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BAD MARKET: 45 Nigerian Airlines Shut Down Operations In 35 Years

 by Anthony Awunor

No fewer than 45 domestice airlines have shut down operations in Nigeria in the last 35 years, investigations by LEADERSHIP have revealed.

The effect of the negative trend is evident in the number of industry professionals who have either lost their jobs or remained unemployed after many years of qualification.

Investigation by LEADERSHIP revealed that no fewer 600 commercial pilot certificate holders are currently unemployed as a result of the reduction in the number of functional airlines.

 Airlines in the country started going under since 1958, when Nigerians started managing their airlines. Some of the domestic airlines shut down operations when the Nigerian government, in an effort to ensure better services and safety, set a deadline of April 30, 2007, for all airlines operating in the country to re-capitalise or be grounded.

Seven airlines failed to meet the deadline and were banned from flying in Nigeria’s airspace with effect from April 30, 2007. Some of the affected airlines were ADC Airlines, Fresh Air, Sosoliso Airlines, Albarka Air, Chrome Air Service, Dasab Airlines and Space World Airline.

The 45 defunct airlines include: ADC Airlines, Afrijet Airlines, Air Atlantic Cargo, Air Nigeria, Albarka Air, AL-AIR Al-Dawood Air, Amako Air, Amed Air, Arax Airlines, Axiom Air, Barnax Air, Bellview Airlines, Capital Airlines, Chrome Air Service, Dasab Airlines, Earth Airlines, EAS Airlines, Easy Link Aviation, Freedom Air Services, Fresh Air, GAS Air Nigeria, Hamsal Air, Harco Air Services, Hold-Trade Air, British Aircraft Corporation.

Others are: IAT Cargo Airlines, Intercontinental Airlines (Nigeria), Mangal Airlines, Meridian Airlines , Nicon Airways, Nigeria Airways, Nigeria One, Nigerian Global Aviation, Okada Air, Overnight Cargo Nigeria, Pan African Airlines, Premium Air Shuttle, Sosoliso Airlines, Space World International Airlines, Trans Sahara Air , Triax Airlines, Virgin Nigeria and Wings Aviation.

Industry stakeholders said that the tough times facing the country’s existing airlines are not novel as some of the now defunct ones faced similar issues before going under.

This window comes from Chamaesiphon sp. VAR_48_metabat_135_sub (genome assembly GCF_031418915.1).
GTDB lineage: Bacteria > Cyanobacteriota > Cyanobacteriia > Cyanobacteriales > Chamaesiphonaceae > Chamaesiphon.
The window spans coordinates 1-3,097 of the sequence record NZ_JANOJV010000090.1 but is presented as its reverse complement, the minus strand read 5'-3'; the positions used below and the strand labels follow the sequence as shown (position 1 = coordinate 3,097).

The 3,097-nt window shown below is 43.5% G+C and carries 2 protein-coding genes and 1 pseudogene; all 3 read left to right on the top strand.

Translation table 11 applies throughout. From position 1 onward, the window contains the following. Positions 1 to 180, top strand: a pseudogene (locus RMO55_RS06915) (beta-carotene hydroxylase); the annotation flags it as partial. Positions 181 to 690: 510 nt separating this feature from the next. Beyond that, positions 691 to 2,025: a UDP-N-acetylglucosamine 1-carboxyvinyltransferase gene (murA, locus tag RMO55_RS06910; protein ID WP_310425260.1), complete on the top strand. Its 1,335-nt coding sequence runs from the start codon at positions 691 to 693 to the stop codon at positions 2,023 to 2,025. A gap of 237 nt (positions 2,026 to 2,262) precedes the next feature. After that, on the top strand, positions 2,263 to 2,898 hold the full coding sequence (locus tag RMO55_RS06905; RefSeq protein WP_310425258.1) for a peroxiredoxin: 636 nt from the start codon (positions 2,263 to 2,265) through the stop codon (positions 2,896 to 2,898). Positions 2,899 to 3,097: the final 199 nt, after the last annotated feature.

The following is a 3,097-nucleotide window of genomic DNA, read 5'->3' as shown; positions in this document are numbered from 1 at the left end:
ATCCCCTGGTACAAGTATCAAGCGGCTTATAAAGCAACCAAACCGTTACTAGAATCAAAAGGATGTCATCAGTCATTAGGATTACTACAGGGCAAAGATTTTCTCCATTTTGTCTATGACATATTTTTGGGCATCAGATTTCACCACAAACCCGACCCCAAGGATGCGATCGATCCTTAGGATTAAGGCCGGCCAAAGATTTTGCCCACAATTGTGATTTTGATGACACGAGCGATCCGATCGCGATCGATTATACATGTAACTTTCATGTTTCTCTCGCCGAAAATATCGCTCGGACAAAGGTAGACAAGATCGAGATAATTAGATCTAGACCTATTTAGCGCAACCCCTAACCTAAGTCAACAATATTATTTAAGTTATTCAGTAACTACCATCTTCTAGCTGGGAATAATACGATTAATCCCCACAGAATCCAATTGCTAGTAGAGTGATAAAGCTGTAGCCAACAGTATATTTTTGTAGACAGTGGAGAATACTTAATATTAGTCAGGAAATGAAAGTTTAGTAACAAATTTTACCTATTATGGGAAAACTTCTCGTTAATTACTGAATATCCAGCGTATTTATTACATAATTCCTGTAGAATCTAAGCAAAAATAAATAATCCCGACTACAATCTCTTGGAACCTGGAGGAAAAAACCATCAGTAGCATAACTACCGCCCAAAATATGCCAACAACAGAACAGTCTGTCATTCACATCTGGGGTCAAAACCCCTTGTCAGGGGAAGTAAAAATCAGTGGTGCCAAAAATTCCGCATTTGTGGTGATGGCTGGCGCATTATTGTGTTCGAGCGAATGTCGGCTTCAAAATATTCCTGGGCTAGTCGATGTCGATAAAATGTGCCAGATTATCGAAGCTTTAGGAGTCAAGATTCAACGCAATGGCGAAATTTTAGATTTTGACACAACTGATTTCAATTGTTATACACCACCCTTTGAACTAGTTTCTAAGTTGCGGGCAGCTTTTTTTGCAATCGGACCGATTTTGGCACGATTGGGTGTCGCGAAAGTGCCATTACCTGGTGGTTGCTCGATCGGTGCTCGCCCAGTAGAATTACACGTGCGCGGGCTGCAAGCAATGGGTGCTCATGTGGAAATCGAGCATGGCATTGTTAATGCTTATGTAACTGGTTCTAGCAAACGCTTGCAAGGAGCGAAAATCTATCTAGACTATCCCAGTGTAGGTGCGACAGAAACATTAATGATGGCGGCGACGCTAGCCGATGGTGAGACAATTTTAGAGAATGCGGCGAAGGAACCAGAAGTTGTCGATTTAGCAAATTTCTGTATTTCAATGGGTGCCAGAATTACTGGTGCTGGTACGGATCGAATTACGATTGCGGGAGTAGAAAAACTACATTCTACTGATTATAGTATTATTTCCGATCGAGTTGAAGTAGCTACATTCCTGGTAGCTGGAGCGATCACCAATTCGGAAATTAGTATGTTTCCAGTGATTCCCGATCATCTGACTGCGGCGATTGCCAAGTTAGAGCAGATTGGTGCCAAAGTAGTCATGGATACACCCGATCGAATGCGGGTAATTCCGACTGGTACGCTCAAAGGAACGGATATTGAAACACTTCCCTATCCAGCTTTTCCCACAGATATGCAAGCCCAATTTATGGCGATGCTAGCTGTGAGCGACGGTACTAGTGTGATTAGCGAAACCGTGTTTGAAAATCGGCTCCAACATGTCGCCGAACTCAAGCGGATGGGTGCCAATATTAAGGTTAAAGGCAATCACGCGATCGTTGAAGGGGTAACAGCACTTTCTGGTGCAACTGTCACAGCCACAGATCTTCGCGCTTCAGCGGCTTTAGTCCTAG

They cited high cost of aviation fuel, lack of foreign exchange which the airlines operate with, lack of spare parts, lack of maintenance facilities and harsh government policies amongst others, as some of the challenges bedeviling operators in the sector and expressed fears that unless the challenges are resolved, more airlines would be compelled to shut down operation in the near future.

Consequently, experts have called for urgent government intervention in the sector.

In an interview with LEADERSHIP, the managing director and chief executive officer of Skypower Express Nigeria Ltd, Captain Mohammed Joji, called on the federal government to quickly intervene in the sector so as to control the high mortality rate of airlines across the country.

Joji, a former managing director of defunct state-owned Nigerian Airways, was speaking against the backdrop of the recent suspension of flight operations by Aero Contractors Airlines, one of the oldest domestic airlines in the country, closely followed by First Nation and Arik airlines.

He pointed out that though Arik and First Nation airlines had resumed flight operations, there were still fears over the possibility of more airlines going under.

The managing director of one of the three surviving airlines in the country, Medview Airlines, Alhaji Muneer Bankole, also lamented the high mortality rate of airlines in the sector.

“We met 26 airlines and only five are left now,” he pointed out in an interview.

With the increasing mortality rate of airlines, stakeholders in the nation’s aviation sector have resorted to self-help to find lasting solutions to the lingering crises in the industry.

According to the national president of the National Association of Aircraft Pilots and Engineers (NAAPE), Mr Isaac Balami, the aviation minister and operators in the industry have been meeting over the issue.

Balami, however, lamented that government had not supported the airlines the way it ought to, in the last 30 years, saying that Nigeria should learn from the US, Europe, Ethiopia and even Kenya.